According to Lacey, it was here with the rise of privatized listening that passive listening became the dominant view of what type of activity listening is. “During the formative years of broadcasting, this passivity was understood by some as being imposed on the listener by the mass address that spoke to no-one as someone, and everyone as anyone, denying the possibility of active engagement, personal development or equality of response.” (p. 114) Lacey continues “…the privatization of the listening public had obvious affinities with the privatized reading public which was understood not as passive, but as actively engaged in critical reason and the development of public opinion.” (p. 115)

As audience passivity was further reinforced, individuals began to accept being talked at more, and question less. This passive view of listening has caused three problems: “The problem of property, the problem of dialogue, and the problem of consensus-building.” (p. 169) Individuals are no longer willingly to try and understand another person’s perspective. For Lacey, our society has become more concerned with making sure we can speak, than worrying about whether or not people understand the message we are trying to communicate. “What is actually at stake here is the freedom of shared speech or, to put it another way, the freedom to be heard.” (p. 165) “To start simply – without a listener, speech is nothing but noise in the ether.” (p. 166)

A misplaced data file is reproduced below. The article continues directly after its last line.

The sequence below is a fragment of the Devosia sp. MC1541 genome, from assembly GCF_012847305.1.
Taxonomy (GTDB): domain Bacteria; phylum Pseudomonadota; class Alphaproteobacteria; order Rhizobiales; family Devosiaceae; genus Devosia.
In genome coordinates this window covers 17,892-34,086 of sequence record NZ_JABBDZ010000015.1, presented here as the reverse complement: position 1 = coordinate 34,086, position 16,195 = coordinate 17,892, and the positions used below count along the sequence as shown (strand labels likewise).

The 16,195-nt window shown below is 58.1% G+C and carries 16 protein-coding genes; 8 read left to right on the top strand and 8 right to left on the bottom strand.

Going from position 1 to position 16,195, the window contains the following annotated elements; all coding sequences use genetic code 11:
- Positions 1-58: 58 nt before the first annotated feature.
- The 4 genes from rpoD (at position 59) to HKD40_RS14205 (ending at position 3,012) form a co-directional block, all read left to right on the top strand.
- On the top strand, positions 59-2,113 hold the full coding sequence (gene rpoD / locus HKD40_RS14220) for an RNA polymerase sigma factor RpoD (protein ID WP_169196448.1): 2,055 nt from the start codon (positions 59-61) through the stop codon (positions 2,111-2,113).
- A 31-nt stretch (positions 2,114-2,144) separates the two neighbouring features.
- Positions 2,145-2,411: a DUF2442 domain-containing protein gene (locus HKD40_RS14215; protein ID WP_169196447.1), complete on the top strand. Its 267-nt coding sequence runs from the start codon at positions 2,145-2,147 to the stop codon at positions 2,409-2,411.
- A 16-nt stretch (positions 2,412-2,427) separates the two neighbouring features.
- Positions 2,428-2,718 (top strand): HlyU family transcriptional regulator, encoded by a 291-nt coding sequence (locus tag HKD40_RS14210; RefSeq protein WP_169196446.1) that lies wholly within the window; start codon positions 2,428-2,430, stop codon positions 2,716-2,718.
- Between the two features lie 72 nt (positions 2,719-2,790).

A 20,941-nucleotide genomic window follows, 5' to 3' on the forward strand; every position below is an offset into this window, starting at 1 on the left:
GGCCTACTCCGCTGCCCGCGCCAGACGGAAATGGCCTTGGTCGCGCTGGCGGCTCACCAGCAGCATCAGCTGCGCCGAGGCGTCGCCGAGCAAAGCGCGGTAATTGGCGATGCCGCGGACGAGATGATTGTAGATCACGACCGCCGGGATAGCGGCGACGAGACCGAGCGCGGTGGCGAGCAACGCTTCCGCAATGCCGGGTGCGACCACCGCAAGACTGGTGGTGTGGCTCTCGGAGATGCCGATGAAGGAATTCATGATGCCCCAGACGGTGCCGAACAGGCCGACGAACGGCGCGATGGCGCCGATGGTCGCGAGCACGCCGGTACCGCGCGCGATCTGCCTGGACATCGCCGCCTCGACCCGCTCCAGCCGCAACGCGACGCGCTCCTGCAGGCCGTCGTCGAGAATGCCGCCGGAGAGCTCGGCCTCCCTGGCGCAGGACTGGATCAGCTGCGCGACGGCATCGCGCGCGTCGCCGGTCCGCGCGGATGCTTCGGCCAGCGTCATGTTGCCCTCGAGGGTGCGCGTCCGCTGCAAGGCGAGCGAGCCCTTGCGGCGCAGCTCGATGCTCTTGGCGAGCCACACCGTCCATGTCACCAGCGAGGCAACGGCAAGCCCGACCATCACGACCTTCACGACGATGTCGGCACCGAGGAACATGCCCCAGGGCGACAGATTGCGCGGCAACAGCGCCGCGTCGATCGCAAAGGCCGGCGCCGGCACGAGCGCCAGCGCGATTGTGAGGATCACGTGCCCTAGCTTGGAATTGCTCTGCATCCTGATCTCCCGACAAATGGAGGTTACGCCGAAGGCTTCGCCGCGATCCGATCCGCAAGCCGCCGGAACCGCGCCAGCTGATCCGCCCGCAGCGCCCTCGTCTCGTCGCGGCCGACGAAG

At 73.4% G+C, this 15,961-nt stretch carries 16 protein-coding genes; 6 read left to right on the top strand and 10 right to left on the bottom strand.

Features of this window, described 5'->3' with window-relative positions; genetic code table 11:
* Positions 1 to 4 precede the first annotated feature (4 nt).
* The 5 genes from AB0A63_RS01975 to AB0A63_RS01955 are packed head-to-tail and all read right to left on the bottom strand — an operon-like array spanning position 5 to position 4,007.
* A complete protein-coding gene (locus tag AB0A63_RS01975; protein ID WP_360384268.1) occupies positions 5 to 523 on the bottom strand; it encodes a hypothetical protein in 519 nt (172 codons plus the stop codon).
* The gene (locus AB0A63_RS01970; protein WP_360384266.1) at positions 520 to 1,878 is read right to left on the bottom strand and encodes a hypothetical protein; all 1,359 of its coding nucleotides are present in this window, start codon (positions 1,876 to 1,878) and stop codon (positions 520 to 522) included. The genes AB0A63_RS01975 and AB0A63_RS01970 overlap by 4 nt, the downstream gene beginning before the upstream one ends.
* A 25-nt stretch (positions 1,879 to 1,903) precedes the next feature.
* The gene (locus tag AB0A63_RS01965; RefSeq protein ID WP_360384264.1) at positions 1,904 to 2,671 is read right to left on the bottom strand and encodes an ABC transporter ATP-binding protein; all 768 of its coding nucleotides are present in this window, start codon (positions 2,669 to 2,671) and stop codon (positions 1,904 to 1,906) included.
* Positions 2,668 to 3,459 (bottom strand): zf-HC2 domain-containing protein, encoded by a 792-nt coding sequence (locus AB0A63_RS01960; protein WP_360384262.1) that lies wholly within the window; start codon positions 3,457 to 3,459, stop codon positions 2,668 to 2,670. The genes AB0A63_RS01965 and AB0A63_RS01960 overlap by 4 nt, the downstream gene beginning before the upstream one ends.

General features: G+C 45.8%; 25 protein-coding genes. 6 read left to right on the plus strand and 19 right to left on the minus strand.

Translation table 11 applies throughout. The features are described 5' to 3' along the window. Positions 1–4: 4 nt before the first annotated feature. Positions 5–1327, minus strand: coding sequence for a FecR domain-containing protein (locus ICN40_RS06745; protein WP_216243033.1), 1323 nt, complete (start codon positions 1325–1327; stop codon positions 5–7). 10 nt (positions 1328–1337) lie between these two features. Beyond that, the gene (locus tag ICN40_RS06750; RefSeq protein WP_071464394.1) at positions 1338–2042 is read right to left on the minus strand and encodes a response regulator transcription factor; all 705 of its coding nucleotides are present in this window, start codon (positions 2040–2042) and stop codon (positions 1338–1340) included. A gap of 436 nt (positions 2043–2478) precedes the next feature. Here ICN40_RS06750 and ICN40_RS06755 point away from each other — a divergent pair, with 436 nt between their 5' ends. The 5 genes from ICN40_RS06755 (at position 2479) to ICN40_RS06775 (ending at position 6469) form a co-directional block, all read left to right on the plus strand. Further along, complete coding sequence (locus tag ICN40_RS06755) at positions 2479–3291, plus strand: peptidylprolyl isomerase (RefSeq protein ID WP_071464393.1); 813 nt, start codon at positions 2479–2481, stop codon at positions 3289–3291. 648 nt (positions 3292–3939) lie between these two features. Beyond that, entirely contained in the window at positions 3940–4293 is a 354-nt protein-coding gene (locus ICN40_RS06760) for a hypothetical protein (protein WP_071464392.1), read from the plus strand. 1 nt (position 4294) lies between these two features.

Lacey concludes that by shifty our paradigm view of listening back to viewing it as an active activity, can we begin to better understand the spectrum of communication and of politics. “Here, although it is not stated explicitly, is a recognition of the political action of listening in and on the mediated public, and an indication of just how profound a change to politics, and to political subjectivity, would be enabled by the re-sounding of the public sphere.” (p. 161)

In the age of the Internet, where any person can publish their opinions and find an audience, this book is a great reminder of the importance of listening. It is by listening, that we become engaged in ideas, and moved to action. But if it is more important for us to just to be able to speak and not be understand, that our message joins the countless background noise that attacks people everyday."